Maryland basketball improved to 5-0 with a 92-77 win over Mount St. Mary’s on Sunday. It was a relatively easy outing for the Terps, who saw five players finish in double figures.
There was a lot of offense to spread around, as eight players contributed at least seven points, four finished with five assists and three grabbed at least five rebounds. Maryland also managed to avoid the shooting cold spells that have intermittently caused the team problems early, finishing shooting 62.3 percent from the field.
Here are some takeaways from the dominant effort.
The two big men are starting to work well together.
Foul trouble between Bruno Fernando and Jalen Smith has hampered the amount of extended minutes they’ve played together through the first four games. Both played within themselves on the defensive end in this one and stayed out of foul trouble, while combining for eight defensive rebounds with Fernando adding four blocks. That composure extended to the offensive end, as the two increasingly played off each other and combined for 37 points and nine offensive boards. The Mountaineers played primarily in a zone, but went to man for a little to try to slow down the twin towers. Nothing really helped.
“[The high-low game] is a weapon for us depending on how people are guarding us,” head coach Mark Turgeon said after the game. “They fronted the post and gave us a chance to run a high-low. Stix [Smith] is getting more comfortable making that pass there. Bruno’s just so strong, so big and so strong. It’s good to see.”
Fernando got almost whatever he wanted in the post, and more often than we’ve seen, it was Smith feeding him from the high post. Smith racked up five assists in addition to his 16-point, 10-rebound double-double, and flashed his skill as a passer against the man defense. Fernando finished with 21 points on 10-of-12 shooting and seven rebounds. As the better shooter of the two, Smith also stepped out on occasion to launch a midrange jumper. Some went better than others, but it kept the zone honest.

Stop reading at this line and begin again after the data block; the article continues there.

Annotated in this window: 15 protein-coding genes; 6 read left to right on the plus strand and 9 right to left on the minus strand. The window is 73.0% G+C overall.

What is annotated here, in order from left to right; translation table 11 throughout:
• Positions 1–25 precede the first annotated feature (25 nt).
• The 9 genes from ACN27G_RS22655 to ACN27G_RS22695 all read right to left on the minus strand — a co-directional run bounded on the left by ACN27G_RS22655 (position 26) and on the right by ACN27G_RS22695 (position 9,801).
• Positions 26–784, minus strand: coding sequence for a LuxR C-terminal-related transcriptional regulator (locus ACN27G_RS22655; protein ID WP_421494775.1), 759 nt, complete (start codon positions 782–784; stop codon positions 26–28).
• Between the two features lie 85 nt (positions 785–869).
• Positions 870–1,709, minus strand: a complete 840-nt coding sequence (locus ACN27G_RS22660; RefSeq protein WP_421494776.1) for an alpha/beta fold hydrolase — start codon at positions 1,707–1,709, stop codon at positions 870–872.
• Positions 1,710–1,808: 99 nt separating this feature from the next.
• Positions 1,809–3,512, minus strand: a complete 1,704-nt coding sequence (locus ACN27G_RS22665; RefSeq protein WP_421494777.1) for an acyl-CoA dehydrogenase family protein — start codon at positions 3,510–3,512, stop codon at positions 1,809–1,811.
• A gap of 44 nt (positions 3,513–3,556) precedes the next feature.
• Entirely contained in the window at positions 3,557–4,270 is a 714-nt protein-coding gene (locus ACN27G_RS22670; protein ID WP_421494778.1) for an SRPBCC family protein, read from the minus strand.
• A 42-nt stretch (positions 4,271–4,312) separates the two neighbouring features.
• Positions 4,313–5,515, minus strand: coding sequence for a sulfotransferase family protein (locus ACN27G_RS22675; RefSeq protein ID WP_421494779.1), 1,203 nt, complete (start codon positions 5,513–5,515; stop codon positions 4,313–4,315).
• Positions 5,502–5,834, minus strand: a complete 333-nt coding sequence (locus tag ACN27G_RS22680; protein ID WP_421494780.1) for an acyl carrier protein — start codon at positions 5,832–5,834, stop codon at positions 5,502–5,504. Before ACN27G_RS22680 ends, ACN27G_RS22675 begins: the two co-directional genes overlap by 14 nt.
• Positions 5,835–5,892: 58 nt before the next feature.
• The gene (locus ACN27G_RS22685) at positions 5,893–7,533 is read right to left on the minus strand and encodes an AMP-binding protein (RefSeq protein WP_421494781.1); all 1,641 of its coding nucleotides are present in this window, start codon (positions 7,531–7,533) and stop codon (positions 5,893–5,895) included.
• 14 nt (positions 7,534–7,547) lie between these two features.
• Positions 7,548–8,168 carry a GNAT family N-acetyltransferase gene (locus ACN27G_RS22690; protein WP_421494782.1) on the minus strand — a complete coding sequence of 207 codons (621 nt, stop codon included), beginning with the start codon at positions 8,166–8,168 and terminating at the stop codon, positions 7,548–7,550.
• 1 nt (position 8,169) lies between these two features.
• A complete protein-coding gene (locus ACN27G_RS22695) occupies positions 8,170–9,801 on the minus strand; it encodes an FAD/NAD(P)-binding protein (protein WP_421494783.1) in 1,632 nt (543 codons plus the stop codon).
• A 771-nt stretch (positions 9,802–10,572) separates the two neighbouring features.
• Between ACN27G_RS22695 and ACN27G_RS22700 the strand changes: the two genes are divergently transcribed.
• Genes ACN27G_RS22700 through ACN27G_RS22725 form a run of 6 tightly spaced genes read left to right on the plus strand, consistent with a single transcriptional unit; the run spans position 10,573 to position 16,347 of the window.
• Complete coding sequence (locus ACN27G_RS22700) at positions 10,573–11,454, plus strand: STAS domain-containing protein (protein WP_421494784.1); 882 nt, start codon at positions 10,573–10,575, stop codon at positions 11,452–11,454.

Maryland’s bench took advantage of its opportunities.
Maryland’s bench had another deceptively solid game, finishing with 26 points as a unit. Half of those (13 points) came off the best night of Serrel Smith Jr.’s young career, as he went 5-of-9 from the field and 3-of-6 from three. The freshman topped his prior high (7) early with eight first half points, and added a couple more buckets in the second half. He added four rebounds, an assist and a steal in nearly 19 minutes.
“I think it just shows you how much we’re more explosive when he’s playing that way,” Turgeon said. “It makes us deeper and takes pressure off other guys. I think everybody relaxes more. ... We had six guys in double figures last game, and he’s capable of being the seventh guy because of the way we share the ball.”
Aaron Wiggins is also starting to look like Maryland’s best option for sixth man. This is the first time Turgeon re-used a starting lineup, opening with Fernando and Smith in the frontcourt alongside Anthony Cowan Jr., Eric Ayala and Darryl Morsell. Wiggins’ ability to get hot and will to be effective in other areas when cold, may make him uniquely suited for the role. He finished the night with eight points and two rebounds, going 3-of-7 from the field and 2-of-4 from three, including a personal 5-0 run in the second half. The rest of the bench came up with five points, five rebounds a steal and a block.
There are still causes for concern.
The two biggest weaknesses in this game were turnovers and the way Maryland started the second half. The Terps had eight first-half turnovers against Hofstra and another 10 in the first half of this contest. They finished with 18 after getting sloppy again in the game’s final 10 minutes, but on a positive note, Maryland had 23 assists on 38 made shots.
Turgeon also called a timeout less than a minute and a half into the final period. The starters had come out flat-footed to start the second half, giving up four points and an offensive rebound with Darryl Morsell getting blocked all in that span. No substitutions were made, just an on-court huddle between Turgeon and his starters. Up 16 at that point, Maryland expanded its lead to 20 by the first media timeout of the half and as high as 32 before letting its foot off the gas. The end of the game was sloppier than you’d like to see, but was more about effort than mistakes.
“I don’t think we were ready [for the second half],” Turgeon said. “We made a bunch of mistakes—box outs, transitions, out-of-bounds the way we guarded on of their plays. We weren’t dialed in, so I called a timeout. I trust those guys. It’s been our best lineup and so I just got on them a little about concentrating. ... The guys responded there, which was good.”